Japanese Fairy Tales
Region: East Asia, Japan
Author: Folktales in English rendition and retelling by Yei Theodora Ozaki
Original Language: Japanese
Translator: Yei Theodora Ozaki
Character: Princess Moonlight
Descriptors: animals; emperors; goblins; knights; ogres; princes; princesses; sea monsters
Age: 12 + years old
Japanese Fairy Tales is a collection of 22 Japanese fairy tales translated and compiled by Yei Theodora Ozaki in 1908. Found in this collection are traditional Japanese fairy tales and some classic stories, such as “The Bamboo-cutter and the Moon-child.” This charming story is about an elderly bamboo-cutter who finds a tiny, glowing girl sleeping inside of bamboo. The man brings her home and raises her as his own daughter and names her Princess Moonlight. She grows up to be a beautiful and kind young woman who is loved by everyone. Five knights try to win her hand in marriage, but not wanting to get married, she tricks them by sending them on impossible missions to gather five legendary items: a stone bowl that once belonged to Buddha, a branch from the tree on top of the Mountain of Horai, skin from the fire-rat, a stone front the head of a dragon, and a shell from the stomach of the swallow. It is then revealed that Princess Moonlight is from the moon and was sent to Earth as a temporary punishment. Despite wanting to stay with the bamboo-cutter, she is taken back to the moon upon a chariot. The stories in Japanese Fairy Tales are not literal translations of the original Japanese folktales. Ozaki mentions in the preface that she added “touches of local color or description” and details from other versions of these tales to make the stories more interesting and accessible for Western audiences. While there is a mention in the preface that her original collection had illustrations, there are not any included within this copy. The entire collection consists of text and small print, which younger audiences may have a hard time engaging with. Furthermore, these stories contain many Japanese cultural references that may need to be explained to children from Western audiences. This copy incorporates Japanese vocabulary into the text and is followed by an English translation of the word in parenthesis. Based on the fact that this collection is very text-heavy, contains complex vocabulary and sentence structures, and has some mature content, it is most suitable for children 12 years and older.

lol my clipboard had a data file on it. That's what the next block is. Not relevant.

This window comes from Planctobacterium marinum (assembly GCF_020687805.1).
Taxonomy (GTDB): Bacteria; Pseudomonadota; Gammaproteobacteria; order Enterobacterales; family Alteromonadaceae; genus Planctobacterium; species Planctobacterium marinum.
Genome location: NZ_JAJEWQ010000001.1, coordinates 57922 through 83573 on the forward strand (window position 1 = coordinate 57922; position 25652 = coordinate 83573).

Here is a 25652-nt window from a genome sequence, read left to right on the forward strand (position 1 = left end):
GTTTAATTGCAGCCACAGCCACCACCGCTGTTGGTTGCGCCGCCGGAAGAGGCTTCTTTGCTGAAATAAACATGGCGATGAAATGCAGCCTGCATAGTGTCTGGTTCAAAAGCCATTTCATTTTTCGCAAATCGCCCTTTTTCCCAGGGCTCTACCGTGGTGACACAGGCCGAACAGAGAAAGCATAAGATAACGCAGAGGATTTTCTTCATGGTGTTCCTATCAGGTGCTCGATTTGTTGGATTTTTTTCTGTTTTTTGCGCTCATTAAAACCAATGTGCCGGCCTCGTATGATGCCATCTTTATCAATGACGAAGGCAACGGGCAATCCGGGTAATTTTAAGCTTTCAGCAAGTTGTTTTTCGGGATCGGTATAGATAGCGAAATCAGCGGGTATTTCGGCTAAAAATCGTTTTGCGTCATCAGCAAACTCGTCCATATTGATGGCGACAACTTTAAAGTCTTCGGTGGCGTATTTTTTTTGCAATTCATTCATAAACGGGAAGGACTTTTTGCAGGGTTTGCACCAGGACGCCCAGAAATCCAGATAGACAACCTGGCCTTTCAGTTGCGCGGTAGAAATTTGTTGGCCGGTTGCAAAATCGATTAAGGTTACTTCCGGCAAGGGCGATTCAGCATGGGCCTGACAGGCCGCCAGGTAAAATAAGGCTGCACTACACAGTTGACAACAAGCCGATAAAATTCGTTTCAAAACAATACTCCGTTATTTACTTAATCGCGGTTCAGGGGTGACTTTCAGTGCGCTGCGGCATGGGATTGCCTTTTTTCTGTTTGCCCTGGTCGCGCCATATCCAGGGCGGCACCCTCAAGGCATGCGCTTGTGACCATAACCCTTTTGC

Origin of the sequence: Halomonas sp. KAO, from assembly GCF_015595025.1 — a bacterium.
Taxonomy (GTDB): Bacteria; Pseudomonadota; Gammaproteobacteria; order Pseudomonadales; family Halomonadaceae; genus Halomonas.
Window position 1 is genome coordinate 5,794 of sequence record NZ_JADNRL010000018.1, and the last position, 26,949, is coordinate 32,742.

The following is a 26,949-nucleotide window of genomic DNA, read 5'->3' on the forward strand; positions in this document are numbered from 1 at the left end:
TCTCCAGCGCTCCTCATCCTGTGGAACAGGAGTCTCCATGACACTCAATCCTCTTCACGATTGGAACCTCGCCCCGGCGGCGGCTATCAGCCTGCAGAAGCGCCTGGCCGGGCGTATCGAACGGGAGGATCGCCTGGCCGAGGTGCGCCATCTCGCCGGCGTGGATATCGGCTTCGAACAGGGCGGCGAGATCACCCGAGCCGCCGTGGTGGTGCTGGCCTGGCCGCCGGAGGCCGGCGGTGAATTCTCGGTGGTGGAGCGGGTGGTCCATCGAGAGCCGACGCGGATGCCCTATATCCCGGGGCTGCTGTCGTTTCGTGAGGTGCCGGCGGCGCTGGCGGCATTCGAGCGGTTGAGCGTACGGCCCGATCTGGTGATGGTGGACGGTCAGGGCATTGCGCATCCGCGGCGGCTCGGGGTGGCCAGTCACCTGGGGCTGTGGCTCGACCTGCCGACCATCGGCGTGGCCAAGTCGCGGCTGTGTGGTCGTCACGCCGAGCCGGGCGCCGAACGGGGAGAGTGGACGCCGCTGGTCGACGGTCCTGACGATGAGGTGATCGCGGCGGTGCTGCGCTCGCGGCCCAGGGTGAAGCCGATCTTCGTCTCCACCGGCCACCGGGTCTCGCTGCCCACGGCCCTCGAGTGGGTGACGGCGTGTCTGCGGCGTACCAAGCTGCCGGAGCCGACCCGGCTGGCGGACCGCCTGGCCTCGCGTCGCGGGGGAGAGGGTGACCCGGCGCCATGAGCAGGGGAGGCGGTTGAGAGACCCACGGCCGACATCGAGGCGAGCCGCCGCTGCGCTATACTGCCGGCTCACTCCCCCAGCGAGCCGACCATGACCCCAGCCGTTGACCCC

More About This Book
Reviewed: print book by Praeteritus Books (2017). ISBN: 9781975654634. 166 p.
Notes: Only some of these stories have been read for the purpose of this review.
Content warning: Some of these stories have violent descriptions of death and mentions of cannibalism. One of the stories in the collection, “Momotaro, or the Son of a Peach,” while an important story in Japanese folklore, was used as war propaganda in the Sino-Japanese War, the Russo-Japanese War, and World War II. In this tale, Momotaro goes to fight an “Island of Devils” who are disobeying the emperor. Ozaki’s translation of this tale closely follows the version by Iwaya Sazanami written in 1894, who altered details of the folktale so that the “evil” demons in the story would be recognized as Qing China.
Resources: [https://www.jstor.org/stable/1178189; https://books.google.com/books?id=JdlFEz8Usm4C&pg=PA118#v=onepage&q&f=false]
Lit2Go Audio versions: https://etc.usf.edu/lit2go/72/japanese-fairy-tales/
Reviewed by Leah Byrnes